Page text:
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Caution advised after West Hollywood lawyer stricken with meningitis

'We don't want to panic people,' a city councilman says. 'But we learned 30 years ago the consequences of delay in the response to AIDS.'

April 13, 2013|By Ari Bloomekatz, Los Angeles Times
  • An emotional John Duran, a West Hollywood city councilman, talks about Brett Shaad, 33, a lawyer who contracted meningitis.
An emotional John Duran, a West Hollywood city councilman, talks about… (Irfan Khan / Los Angeles…)

A recently confirmed case of meningitis in Los Angeles County and a spate of others striking gay men in New York City have officials in West Hollywood warning residents to take precautions.

"We don't want to panic people," said West Hollywood City Councilman John Duran, who serves a community with a heavy gay and lesbian population. "But we learned 30 years ago the consequences of delay in the response to AIDS. We are sounding the alarm that sexually active gay men need to be aware that we have a strain of meningitis that is deadly on our hands."

Late in the day, the medical director of the Los Angeles Gay & Lesbian Center also called on county health officials to make the meningitis vaccine available free to any gay or bisexual man who wants it.


FOR THE RECORD:
An earlier version of this article, quoting West Hollywood City Councilman John Duran, incorrectly reported that a man who had contracted meningitis had died. A family spokeswoman said the man, Brett Shaad, has been declared brain dead but remained on life support Friday night.

During a midafternoon news conference at West Hollywood City Hall, a choked-up Duran identified the infected, gravely ill man as Brett Shaad, a 33-year-old lawyer.

Only a week or so ago, Duran said, he had seen the lawyer, whom he described as extremely fit. Officials said that over Easter weekend he had attended the White Party in Palm Springs, an annual gathering that draws 8,000 to 10,000 gay men from across the country. After returning, the man was hospitalized, his health rapidly declined and he was found to have meningitis.

While meningitis is not classified as a sexually transmitted disease, it can be transmitted through intimate encounters, including sexual activity.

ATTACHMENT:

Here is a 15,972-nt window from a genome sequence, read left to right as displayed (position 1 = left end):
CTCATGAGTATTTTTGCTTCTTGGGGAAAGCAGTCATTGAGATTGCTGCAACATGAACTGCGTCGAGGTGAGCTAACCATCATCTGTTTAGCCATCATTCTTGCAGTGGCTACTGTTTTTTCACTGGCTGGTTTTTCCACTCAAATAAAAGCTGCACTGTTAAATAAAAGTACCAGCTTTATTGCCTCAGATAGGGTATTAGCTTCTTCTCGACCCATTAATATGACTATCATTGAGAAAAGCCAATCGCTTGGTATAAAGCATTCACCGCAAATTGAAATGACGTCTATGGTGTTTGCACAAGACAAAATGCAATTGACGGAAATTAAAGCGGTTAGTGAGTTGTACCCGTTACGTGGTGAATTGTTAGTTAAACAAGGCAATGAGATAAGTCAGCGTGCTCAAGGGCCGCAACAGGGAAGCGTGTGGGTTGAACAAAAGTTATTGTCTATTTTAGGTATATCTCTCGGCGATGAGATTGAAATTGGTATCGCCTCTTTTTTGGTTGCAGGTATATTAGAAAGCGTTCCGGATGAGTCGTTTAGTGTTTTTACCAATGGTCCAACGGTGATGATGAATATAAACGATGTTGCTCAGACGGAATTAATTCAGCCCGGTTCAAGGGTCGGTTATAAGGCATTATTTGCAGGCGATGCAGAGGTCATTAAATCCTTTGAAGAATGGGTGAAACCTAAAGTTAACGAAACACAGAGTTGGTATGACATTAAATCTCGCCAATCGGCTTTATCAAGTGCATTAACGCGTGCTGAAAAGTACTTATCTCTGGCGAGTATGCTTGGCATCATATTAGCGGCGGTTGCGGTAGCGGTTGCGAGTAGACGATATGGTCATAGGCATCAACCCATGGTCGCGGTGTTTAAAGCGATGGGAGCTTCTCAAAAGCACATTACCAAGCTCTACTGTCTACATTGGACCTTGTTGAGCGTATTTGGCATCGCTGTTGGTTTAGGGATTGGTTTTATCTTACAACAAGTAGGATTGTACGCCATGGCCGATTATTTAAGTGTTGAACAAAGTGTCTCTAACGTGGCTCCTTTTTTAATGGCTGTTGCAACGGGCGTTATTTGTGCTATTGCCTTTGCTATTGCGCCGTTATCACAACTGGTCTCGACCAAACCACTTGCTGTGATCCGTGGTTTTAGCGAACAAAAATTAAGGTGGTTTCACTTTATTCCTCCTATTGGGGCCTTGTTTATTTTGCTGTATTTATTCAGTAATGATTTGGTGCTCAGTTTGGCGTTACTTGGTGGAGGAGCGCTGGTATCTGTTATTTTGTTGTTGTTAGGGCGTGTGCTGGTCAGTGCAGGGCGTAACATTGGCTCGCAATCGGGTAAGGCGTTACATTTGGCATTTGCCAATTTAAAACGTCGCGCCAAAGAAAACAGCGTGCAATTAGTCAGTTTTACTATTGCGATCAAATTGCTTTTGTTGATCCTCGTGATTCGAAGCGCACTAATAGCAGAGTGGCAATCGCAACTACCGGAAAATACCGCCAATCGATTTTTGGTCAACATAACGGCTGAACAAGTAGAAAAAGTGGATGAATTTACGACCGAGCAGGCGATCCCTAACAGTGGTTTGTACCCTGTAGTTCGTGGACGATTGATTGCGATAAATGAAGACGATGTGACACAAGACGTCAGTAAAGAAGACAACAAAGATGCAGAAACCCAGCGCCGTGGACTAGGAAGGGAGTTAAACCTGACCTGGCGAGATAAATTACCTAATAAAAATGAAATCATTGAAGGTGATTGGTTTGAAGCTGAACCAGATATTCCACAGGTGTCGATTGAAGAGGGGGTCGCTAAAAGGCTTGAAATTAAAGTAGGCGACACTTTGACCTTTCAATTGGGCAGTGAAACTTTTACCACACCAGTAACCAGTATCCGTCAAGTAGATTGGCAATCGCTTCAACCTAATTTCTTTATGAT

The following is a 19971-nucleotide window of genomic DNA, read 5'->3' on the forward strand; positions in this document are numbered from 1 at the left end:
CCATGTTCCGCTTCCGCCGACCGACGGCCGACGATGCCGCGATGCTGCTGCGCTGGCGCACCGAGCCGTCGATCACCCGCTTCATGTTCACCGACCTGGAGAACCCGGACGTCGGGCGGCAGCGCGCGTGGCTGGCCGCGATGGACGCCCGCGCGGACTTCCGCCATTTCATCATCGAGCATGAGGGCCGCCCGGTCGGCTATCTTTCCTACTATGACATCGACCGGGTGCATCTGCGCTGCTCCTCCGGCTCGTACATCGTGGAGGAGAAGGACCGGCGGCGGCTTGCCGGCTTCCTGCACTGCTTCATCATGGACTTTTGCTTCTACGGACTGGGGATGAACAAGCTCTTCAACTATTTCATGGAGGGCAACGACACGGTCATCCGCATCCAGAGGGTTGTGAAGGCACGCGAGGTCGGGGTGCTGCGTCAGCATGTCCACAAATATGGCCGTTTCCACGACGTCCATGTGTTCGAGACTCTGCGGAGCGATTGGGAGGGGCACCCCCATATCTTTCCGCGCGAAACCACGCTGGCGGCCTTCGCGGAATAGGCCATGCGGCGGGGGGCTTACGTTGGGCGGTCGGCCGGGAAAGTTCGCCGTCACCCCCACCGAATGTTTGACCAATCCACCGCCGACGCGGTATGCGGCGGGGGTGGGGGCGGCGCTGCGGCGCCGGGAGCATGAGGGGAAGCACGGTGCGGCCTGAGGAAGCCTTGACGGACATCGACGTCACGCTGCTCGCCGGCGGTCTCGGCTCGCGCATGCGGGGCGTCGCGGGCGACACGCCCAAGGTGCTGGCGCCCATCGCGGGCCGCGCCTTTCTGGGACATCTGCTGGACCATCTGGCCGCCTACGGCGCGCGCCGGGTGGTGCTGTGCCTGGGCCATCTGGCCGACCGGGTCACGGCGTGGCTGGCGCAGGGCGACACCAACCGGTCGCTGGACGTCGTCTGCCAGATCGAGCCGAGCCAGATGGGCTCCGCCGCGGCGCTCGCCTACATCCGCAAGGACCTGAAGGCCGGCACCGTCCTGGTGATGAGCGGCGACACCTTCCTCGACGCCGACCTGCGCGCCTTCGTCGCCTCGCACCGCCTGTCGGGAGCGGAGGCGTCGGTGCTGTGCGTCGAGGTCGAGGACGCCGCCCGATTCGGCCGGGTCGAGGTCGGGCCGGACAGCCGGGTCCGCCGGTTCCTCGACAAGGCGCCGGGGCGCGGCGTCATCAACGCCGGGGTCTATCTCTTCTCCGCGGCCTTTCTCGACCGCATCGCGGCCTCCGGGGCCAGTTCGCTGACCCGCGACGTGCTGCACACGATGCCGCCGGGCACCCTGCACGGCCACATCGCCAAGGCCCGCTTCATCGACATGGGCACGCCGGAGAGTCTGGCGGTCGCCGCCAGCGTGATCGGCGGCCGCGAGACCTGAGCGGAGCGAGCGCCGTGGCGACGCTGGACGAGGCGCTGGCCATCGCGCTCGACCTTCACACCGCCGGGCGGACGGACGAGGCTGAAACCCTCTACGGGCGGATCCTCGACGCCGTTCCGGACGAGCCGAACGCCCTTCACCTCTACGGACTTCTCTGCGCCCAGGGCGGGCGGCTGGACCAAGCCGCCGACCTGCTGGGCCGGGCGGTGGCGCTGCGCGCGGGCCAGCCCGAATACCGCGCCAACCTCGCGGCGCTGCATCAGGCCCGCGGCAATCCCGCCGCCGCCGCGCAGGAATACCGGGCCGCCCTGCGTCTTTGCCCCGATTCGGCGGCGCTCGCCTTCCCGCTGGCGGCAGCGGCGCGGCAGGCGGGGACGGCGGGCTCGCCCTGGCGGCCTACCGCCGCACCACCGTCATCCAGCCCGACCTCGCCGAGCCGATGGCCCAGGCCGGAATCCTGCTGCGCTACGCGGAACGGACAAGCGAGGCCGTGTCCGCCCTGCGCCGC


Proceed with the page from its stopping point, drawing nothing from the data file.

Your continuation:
But Duran added that "we don't know yet if we can make that connection between individuals at the White Party and the resident."

White Party founder Jeffrey Sanker issued a statement through his publicist: "My heart goes out to the parents and siblings [of the lawyer], as we have always regarded all our party participants as extended family.

"From what we all know to date, the origin of the case is inconclusive; nonetheless, like many large gatherings gay or straight, people are often in close intimate contact with each other. However, we have always been very proactive in distributing literature for the health and safety of our patrons so everyone can be educated and informed."

Health officials said they believe the outbreak in New York is circulating among men who have sex with men and that this particular strain may have been transmitted through intimate encounters. Why certain people become ill is not fully understood, officials said.

Earlier this week, L.A. County's top health officer said there were "apparently some similarities" between the case here and the especially deadly strain found in New York. That city has seen 22 such meningitis cases in recent years, including seven fatalities since 2010.

"But it's not identical," said Dr. Jonathan Fielding, director of the county Department of Public Health. Officials said that the gym where the local lawyer worked out — Equinox in West Hollywood — was contacted to inform members about the case, but that there was no need to panic.

Bacterial meningitis is a disease that can be treated with antibiotics if identified quickly. Symptoms include sudden fever, severe headache and sensitivity to light.

People who are in very close contact with someone who has meningitis are at higher risk of contracting the disease because it can be spread by kissing or coughing, though it is not as contagious as the common cold. There is a vaccine, but it is generally recommended only for certain populations, including adolescents.

ari.bloomekatz@latimes.com

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